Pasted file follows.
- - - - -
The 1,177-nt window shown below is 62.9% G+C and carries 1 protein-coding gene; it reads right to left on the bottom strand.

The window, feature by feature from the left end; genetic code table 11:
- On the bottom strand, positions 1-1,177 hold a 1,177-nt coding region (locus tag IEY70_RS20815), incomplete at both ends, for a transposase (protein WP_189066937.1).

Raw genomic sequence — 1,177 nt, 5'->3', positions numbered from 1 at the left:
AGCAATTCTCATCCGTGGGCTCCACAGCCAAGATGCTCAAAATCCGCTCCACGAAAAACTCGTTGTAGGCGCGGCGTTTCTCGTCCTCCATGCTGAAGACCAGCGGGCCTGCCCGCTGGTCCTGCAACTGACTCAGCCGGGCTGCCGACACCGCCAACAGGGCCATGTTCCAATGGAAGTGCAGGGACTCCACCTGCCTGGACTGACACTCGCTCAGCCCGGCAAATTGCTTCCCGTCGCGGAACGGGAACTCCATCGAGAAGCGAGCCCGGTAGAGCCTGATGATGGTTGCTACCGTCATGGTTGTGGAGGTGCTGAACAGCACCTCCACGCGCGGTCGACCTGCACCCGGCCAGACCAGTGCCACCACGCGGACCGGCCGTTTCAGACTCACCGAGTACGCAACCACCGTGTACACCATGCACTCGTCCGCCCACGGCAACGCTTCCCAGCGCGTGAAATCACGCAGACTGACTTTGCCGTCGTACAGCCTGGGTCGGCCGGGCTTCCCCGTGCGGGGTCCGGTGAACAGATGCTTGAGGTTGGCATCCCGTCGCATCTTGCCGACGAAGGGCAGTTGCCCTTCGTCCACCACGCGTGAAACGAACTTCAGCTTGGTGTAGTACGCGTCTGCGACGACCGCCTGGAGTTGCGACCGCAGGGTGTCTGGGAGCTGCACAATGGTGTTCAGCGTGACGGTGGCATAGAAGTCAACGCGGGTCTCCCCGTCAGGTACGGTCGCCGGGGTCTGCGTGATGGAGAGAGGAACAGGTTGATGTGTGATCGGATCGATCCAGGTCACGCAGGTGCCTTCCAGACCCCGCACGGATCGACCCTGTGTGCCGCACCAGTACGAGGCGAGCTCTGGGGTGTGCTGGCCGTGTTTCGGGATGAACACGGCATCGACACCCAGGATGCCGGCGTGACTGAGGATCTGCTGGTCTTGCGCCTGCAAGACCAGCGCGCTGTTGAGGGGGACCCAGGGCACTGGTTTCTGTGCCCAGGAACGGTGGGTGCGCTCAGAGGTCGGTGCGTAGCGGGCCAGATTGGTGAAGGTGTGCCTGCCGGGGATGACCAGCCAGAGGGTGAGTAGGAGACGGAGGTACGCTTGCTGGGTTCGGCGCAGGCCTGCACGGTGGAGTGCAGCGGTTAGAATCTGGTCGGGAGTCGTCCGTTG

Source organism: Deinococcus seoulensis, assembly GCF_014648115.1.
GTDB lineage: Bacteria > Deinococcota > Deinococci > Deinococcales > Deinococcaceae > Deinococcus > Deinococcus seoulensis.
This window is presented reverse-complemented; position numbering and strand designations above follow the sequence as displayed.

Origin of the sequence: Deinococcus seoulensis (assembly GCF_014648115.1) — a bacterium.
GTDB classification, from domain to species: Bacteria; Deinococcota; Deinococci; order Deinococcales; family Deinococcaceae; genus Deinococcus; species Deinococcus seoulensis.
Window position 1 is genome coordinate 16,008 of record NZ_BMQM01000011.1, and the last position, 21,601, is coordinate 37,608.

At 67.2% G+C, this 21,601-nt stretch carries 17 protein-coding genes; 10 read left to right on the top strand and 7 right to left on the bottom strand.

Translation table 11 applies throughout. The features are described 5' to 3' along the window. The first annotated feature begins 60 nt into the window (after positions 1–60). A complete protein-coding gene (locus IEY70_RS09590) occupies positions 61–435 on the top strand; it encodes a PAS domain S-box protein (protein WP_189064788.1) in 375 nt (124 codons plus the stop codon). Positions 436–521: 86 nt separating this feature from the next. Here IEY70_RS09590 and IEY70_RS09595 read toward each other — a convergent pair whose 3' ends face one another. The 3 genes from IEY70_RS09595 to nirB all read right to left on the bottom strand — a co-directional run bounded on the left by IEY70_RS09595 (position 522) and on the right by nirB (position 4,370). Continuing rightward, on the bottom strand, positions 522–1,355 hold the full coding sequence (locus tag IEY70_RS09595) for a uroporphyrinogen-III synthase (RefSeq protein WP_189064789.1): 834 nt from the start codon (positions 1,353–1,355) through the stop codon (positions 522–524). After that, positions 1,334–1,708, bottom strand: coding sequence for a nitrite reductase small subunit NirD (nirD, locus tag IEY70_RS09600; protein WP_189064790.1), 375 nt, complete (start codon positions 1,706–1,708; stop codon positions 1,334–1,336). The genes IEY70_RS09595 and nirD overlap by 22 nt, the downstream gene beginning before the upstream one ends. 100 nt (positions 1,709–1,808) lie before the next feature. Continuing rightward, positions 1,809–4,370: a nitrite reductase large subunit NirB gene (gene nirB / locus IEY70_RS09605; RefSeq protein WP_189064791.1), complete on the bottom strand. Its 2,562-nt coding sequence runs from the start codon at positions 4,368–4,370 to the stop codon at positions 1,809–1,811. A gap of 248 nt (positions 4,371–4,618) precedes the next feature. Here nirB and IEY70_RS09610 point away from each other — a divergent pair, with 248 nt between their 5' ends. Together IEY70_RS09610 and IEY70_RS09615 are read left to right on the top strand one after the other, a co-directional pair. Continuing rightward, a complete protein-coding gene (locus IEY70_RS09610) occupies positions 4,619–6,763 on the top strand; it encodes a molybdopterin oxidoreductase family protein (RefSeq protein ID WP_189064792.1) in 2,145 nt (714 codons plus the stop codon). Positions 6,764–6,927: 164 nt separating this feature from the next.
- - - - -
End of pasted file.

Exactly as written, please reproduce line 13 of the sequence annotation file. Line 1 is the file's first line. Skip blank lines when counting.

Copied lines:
Translation table 11 applies throughout. The features are described 5' to 3' along the window. The first annotated feature begins 60 nt into the window (after positions 1–60). A complete protein-coding gene (locus IEY70_RS09590) occupies positions 61–435 on the top strand; it encodes a PAS domain S-box protein (protein WP_189064788.1) in 375 nt (124 codons plus the stop codon). Positions 436–521: 86 nt separating this feature from the next. Here IEY70_RS09590 and IEY70_RS09595 read toward each other — a convergent pair whose 3' ends face one another. The 3 genes from IEY70_RS09595 to nirB all read right to left on the bottom strand — a co-directional run bounded on the left by IEY70_RS09595 (position 522) and on the right by nirB (position 4,370). Continuing rightward, on the bottom strand, positions 522–1,355 hold the full coding sequence (locus tag IEY70_RS09595) for a uroporphyrinogen-III synthase (RefSeq protein WP_189064789.1): 834 nt from the start codon (positions 1,353–1,355) through the stop codon (positions 522–524). After that, positions 1,334–1,708, bottom strand: coding sequence for a nitrite reductase small subunit NirD (nirD, locus tag IEY70_RS09600; protein WP_189064790.1), 375 nt, complete (start codon positions 1,706–1,708; stop codon positions 1,334–1,336). The genes IEY70_RS09595 and nirD overlap by 22 nt, the downstream gene beginning before the upstream one ends. 100 nt (positions 1,709–1,808) lie before the next feature. Continuing rightward, positions 1,809–4,370: a nitrite reductase large subunit NirB gene (gene nirB / locus IEY70_RS09605; RefSeq protein WP_189064791.1), complete on the bottom strand. Its 2,562-nt coding sequence runs from the start codon at positions 4,368–4,370 to the stop codon at positions 1,809–1,811. A gap of 248 nt (positions 4,371–4,618) precedes the next feature. Here nirB and IEY70_RS09610 point away from each other — a divergent pair, with 248 nt between their 5' ends. Together IEY70_RS09610 and IEY70_RS09615 are read left to right on the top strand one after the other, a co-directional pair. Continuing rightward, a complete protein-coding gene (locus IEY70_RS09610) occupies positions 4,619–6,763 on the top strand; it encodes a molybdopterin oxidoreductase family protein (RefSeq protein ID WP_189064792.1) in 2,145 nt (714 codons plus the stop codon). Positions 6,764–6,927: 164 nt separating this feature from the next.